Remember that scene in The Office when Creed is sprouting (smelly) mung beans in his desk drawer? You might have wondered whether you should consider sprouting your own (healthy?) snacks as well.
There's an entire subsection in Whole Food's bulk food that's devoted to premium-priced "sprouted" food. There are $5 sprouted nut bars popping up in corner delis alongside the PopTarts and I was just sent a collection of sprouted pasta and cereals that are beautifully packaged with a tan and white palate and manufactured by a company that makes nothing but sprouted food.
I encountered sprouted food a couple of years ago and was intrigued enough to do some sprouting myself and even bake bread from the sprouts. But then I sort of forgot about it and carried on with my un-sprouted life, but it seems to be everywhere again, and it got me thinking – are sprouted grains and nuts, really any better for you?
The idea behind sprouting grains and seeds is that the process of sprouting takes them from a dormant state to a living one – so rather than eating a seed you're eating a live plant that resulted from sprouting the seed.
Benefits of Sprouted Foods?
So, what are the benefits of eating sprouted food?
Wonky Pie explains that grains can be hard for the body to digest because of their phytic acid (which prevents the body from absorbing minerals) and lectin; a chemical in grains that can aggravate the gut.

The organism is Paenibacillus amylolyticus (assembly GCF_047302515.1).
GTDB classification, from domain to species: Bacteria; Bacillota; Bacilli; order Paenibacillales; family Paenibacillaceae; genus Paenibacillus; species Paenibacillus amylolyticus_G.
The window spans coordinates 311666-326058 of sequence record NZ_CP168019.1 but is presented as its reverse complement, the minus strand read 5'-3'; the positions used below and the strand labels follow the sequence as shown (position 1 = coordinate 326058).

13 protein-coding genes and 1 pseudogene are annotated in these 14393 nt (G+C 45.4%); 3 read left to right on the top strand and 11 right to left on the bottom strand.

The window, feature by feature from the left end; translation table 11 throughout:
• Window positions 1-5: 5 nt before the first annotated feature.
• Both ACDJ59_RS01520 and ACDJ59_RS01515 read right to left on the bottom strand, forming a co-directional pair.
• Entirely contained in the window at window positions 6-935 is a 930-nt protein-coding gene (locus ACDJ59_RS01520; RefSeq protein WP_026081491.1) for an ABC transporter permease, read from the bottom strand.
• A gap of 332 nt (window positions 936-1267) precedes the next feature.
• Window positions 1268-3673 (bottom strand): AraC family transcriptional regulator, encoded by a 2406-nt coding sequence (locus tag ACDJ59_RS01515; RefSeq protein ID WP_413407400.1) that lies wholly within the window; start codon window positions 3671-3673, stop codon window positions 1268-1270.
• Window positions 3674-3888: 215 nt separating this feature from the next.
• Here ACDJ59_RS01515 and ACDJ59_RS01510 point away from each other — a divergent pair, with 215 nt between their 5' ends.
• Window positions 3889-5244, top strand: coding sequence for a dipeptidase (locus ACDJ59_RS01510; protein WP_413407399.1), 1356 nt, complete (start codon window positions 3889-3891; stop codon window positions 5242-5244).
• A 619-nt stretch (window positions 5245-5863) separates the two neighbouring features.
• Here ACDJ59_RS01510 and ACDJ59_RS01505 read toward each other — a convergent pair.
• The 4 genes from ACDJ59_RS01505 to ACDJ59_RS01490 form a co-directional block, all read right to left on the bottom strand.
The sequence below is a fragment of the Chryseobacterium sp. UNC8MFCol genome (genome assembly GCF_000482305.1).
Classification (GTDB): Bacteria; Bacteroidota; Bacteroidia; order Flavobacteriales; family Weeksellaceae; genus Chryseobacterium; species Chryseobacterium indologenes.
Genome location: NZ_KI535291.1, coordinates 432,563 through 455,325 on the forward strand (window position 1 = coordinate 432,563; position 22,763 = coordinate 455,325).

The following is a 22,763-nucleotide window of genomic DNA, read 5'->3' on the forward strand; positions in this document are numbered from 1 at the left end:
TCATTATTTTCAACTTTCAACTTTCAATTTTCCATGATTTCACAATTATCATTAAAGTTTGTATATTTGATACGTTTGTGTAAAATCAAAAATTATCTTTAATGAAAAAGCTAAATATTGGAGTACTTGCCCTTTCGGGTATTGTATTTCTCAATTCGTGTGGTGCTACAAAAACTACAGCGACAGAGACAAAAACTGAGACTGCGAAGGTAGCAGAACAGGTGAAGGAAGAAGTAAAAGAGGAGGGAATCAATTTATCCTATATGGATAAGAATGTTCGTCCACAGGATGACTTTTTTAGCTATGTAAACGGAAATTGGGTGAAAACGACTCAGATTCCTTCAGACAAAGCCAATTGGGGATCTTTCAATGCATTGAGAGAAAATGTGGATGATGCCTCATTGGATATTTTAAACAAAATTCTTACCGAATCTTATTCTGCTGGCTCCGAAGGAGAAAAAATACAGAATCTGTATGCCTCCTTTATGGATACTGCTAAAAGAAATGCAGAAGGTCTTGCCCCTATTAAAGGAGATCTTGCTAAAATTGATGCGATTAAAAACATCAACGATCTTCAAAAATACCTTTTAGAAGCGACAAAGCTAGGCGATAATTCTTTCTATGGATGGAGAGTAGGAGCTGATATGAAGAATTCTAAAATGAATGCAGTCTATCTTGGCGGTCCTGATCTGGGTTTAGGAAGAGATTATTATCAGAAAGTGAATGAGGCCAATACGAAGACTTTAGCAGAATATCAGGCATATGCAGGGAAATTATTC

When grains are grown ie sprouted, the nutritional value increases – largely with the release of B and C vitamins in the "plant's" leaves.
Is it worth the price?
Ok, so I'm totally on board with this logic IF – you eat the actual plant that results, but the problem is, you don't.
Most sprouted grains after they're sprouted, are dried and ground up. They are packaged, put on a shelf, and remain there for months until consumed. So, all the Vitamin B and C that grew into plant form, is now in a dry, ground, aged state.
After all this, are the sprouts able to retain all these nutrients and hence make them as nutritious as a fresh green plant?
It does make sense to me that grains, in their seed state can be hard to digest, and that sprouting makes them more digestible, but in terms of consuming more "nutritious" food... only if you believe the sprouts retain all these newly created nutrients.
But there is certainly no downside to dried sprouts, likely a small nutritional upside!